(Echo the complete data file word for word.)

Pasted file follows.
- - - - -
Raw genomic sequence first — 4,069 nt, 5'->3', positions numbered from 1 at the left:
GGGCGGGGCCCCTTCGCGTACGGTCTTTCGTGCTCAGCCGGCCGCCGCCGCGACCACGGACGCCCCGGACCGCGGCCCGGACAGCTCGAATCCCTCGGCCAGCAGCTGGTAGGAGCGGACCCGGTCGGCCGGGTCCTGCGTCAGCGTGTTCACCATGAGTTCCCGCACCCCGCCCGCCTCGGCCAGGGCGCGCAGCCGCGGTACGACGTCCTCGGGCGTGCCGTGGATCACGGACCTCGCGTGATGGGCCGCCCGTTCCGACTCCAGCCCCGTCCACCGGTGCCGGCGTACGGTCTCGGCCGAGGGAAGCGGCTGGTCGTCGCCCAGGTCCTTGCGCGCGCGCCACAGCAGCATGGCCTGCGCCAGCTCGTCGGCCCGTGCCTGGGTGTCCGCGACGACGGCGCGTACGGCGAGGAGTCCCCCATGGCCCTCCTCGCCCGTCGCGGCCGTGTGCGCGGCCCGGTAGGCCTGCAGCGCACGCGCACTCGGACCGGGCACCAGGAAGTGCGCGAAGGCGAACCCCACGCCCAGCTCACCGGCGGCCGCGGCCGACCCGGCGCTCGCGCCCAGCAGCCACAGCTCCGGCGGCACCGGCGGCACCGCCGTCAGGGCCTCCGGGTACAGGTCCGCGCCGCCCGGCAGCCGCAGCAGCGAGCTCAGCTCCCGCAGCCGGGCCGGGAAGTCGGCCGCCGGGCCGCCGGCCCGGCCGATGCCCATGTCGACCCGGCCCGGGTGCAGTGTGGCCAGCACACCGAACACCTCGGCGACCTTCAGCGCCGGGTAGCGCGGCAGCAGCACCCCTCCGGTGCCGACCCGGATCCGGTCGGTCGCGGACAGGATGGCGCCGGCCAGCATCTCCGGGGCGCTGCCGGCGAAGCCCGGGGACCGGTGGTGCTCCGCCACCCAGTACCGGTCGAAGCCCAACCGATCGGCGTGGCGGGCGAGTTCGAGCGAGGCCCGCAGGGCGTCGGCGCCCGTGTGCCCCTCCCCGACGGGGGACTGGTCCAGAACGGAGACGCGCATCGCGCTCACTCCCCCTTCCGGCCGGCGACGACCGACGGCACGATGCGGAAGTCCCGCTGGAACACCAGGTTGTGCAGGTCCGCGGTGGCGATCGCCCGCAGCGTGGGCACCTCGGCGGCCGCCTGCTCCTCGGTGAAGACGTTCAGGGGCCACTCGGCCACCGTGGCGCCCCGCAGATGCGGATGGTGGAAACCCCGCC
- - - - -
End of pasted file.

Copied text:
Raw genomic sequence first — 4,069 nt, 5'->3', positions numbered from 1 at the left:
GGGCGGGGCCCCTTCGCGTACGGTCTTTCGTGCTCAGCCGGCCGCCGCCGCGACCACGGACGCCCCGGACCGCGGCCCGGACAGCTCGAATCCCTCGGCCAGCAGCTGGTAGGAGCGGACCCGGTCGGCCGGGTCCTGCGTCAGCGTGTTCACCATGAGTTCCCGCACCCCGCCCGCCTCGGCCAGGGCGCGCAGCCGCGGTACGACGTCCTCGGGCGTGCCGTGGATCACGGACCTCGCGTGATGGGCCGCCCGTTCCGACTCCAGCCCCGTCCACCGGTGCCGGCGTACGGTCTCGGCCGAGGGAAGCGGCTGGTCGTCGCCCAGGTCCTTGCGCGCGCGCCACAGCAGCATGGCCTGCGCCAGCTCGTCGGCCCGTGCCTGGGTGTCCGCGACGACGGCGCGTACGGCGAGGAGTCCCCCATGGCCCTCCTCGCCCGTCGCGGCCGTGTGCGCGGCCCGGTAGGCCTGCAGCGCACGCGCACTCGGACCGGGCACCAGGAAGTGCGCGAAGGCGAACCCCACGCCCAGCTCACCGGCGGCCGCGGCCGACCCGGCGCTCGCGCCCAGCAGCCACAGCTCCGGCGGCACCGGCGGCACCGCCGTCAGGGCCTCCGGGTACAGGTCCGCGCCGCCCGGCAGCCGCAGCAGCGAGCTCAGCTCCCGCAGCCGGGCCGGGAAGTCGGCCGCCGGGCCGCCGGCCCGGCCGATGCCCATGTCGACCCGGCCCGGGTGCAGTGTGGCCAGCACACCGAACACCTCGGCGACCTTCAGCGCCGGGTAGCGCGGCAGCAGCACCCCTCCGGTGCCGACCCGGATCCGGTCGGTCGCGGACAGGATGGCGCCGGCCAGCATCTCCGGGGCGCTGCCGGCGAAGCCCGGGGACCGGTGGTGCTCCGCCACCCAGTACCGGTCGAAGCCCAACCGATCGGCGTGGCGGGCGAGTTCGAGCGAGGCCCGCAGGGCGTCGGCGCCCGTGTGCCCCTCCCCGACGGGGGACTGGTCCAGAACGGAGACGCGCATCGCGCTCACTCCCCCTTCCGGCCGGCGACGACCGACGGCACGATGCGGAAGTCCCGCTGGAACACCAGGTTGTGCAGGTCCGCGGTGGCGATCGCCCGCAGCGTGGGCACCTCGGCGGCCGCCTGCTCCTCGGTGAAGACGTTCAGGGGCCACTCGGCCACCGTGGCGCCCCGCAGATGCGGATGGTGGAAACCCCGCC